Screen Candidates With A Project
One thing he advises you do is run a small project. Pay 3 candidates to complete a small but important project. Compare their results afterwards to see who does the best and is an A player.
The millionaire entrepreneur Brendon Burchard asks candidates to do a mini-project on the job posting.
For example, for content creation positions, he has them write out an article and film a video to apply.
The best selling author Ramit Sethi does something similar. Having been burned in the past with people who would never follow up or do any real work, he screens candidates he meets in person who say they want to help by asking them to do a small project, like sign up on his website and create a profile, to see if they’re legit.
Tell them what it’s really like to work here. Don’t make it seem better than it is.
The problem with most hiring processes is that it’s like dating:
Both people are on their best behavior and only show the best sides of them. The employee shows only the best version of himself and the interviewer only shows the best parts of working at the company.
But what this ultimately leads to is high employee turnover (people leave when they find out what it’s really like). This wastes a ton of money hiring, recruiting, and training people that quickly leave.
Call centers figured this out and have started telling potential employees exactly how its actually like to work there. They don’t hype it up. They simply act out an example situation where you have to deal with a tough customer and ask if this would be something they would be interested in.
This ends up saving the call centers a lot of money because the people who join actually stay. And their turnover rates are usually very high and they go through their whole team in a year, which costs of money.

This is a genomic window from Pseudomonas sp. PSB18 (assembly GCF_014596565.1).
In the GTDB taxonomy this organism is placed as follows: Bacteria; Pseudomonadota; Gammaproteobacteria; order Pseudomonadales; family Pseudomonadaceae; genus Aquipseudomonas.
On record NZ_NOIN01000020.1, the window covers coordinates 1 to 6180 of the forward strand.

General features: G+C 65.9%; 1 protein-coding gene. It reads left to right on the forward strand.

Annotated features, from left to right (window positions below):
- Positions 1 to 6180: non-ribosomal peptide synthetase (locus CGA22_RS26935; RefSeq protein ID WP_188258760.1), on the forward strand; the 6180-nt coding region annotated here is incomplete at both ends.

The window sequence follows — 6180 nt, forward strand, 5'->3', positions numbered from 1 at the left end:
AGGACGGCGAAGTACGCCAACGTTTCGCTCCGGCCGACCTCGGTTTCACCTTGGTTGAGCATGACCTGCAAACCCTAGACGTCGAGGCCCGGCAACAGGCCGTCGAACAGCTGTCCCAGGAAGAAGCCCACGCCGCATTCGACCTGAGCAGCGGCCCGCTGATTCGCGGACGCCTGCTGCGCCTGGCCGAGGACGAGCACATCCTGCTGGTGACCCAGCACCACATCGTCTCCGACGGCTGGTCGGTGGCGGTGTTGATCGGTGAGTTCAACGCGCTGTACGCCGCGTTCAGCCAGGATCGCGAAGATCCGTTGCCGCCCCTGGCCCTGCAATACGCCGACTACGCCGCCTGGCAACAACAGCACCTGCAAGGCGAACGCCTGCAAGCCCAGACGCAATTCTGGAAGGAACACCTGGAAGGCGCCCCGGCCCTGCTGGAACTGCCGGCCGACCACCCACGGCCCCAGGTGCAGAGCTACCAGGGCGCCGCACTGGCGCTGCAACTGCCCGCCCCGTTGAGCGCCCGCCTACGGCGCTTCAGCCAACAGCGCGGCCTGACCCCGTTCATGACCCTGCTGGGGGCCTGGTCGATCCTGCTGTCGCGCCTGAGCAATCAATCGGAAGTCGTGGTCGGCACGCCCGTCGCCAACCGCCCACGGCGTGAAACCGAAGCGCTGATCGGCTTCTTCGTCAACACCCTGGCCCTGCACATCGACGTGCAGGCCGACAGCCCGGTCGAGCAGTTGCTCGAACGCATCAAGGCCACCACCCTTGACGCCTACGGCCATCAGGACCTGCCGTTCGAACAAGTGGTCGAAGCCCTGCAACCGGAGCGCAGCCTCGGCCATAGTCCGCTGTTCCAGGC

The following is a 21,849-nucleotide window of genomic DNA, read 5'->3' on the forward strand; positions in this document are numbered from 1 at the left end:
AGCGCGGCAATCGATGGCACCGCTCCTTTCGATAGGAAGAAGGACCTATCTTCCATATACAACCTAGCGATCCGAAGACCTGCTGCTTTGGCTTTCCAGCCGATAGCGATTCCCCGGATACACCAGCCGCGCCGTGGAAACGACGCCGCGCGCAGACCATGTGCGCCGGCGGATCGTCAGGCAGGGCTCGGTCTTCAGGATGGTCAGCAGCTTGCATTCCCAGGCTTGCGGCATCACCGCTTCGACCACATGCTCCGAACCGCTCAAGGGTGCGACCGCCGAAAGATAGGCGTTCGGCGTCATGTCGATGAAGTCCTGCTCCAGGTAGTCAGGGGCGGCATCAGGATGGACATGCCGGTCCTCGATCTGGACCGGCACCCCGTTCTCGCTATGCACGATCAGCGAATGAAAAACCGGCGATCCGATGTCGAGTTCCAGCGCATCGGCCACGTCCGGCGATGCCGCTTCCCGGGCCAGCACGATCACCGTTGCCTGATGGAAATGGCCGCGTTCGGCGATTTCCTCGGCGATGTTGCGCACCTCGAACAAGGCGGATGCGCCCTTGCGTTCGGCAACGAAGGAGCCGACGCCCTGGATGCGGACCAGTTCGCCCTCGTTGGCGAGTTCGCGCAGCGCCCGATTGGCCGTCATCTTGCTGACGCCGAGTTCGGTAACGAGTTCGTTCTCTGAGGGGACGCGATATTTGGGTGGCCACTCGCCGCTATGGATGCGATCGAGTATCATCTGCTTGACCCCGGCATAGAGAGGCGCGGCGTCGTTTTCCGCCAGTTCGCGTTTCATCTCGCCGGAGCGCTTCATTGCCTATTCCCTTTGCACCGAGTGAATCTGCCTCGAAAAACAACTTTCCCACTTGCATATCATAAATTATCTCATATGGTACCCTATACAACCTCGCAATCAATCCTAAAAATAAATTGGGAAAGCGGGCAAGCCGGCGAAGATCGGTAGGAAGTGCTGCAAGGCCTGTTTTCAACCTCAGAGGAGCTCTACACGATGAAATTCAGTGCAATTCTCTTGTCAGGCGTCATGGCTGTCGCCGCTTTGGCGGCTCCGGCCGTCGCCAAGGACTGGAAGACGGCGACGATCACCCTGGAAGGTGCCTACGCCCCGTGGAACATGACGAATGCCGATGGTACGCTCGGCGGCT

What to look for when interviewing
Intelligence, Integrity, Hard Work, and Passion
Don’t over complicate it.
I took that straight from Warren Buffett. He’s been asked this numerous times.
That’s his simple answer:
“Somebody once said that in looking for people to hire, you look for three qualities: integrity, intelligence, and energy. And if you don’t have the first, the other two will kill you. You think about it; it’s true. If you hire somebody without [integrity], you really want them to be dumb and lazy.”
Integrity is HUGE.
If anything, look for this.
It’s SO under-emphasized. The business world and the real world has a lot of dishonest people who will screw you over.
There’s hundreds of stories of business owner’s having their money stolen from them by an untrustworthy business partner. Don’t let this be you.
With a honest, ethical business, you can sleep well at night, have a great reputation, and reap the goodwill it will bring (returning customers, more profits, word-of-mouth referral, and so on).
I’ve found that a lot of the best business partnerships come from people who have been friends for life before they started their business.
Rich Devos is worth 5.4 Billion and growing. In his book, Simply Rich, he was friends with his business partner since childhood. They wrote letters during the war to pledge to survive and start a great business. I recommend his book, it’s a quick mini-biography. He’s really ethical and a good deal like Sam Walton and Warren Buffett, eerily. (A ton of these guys all had paper routes as a child and other strange similarities).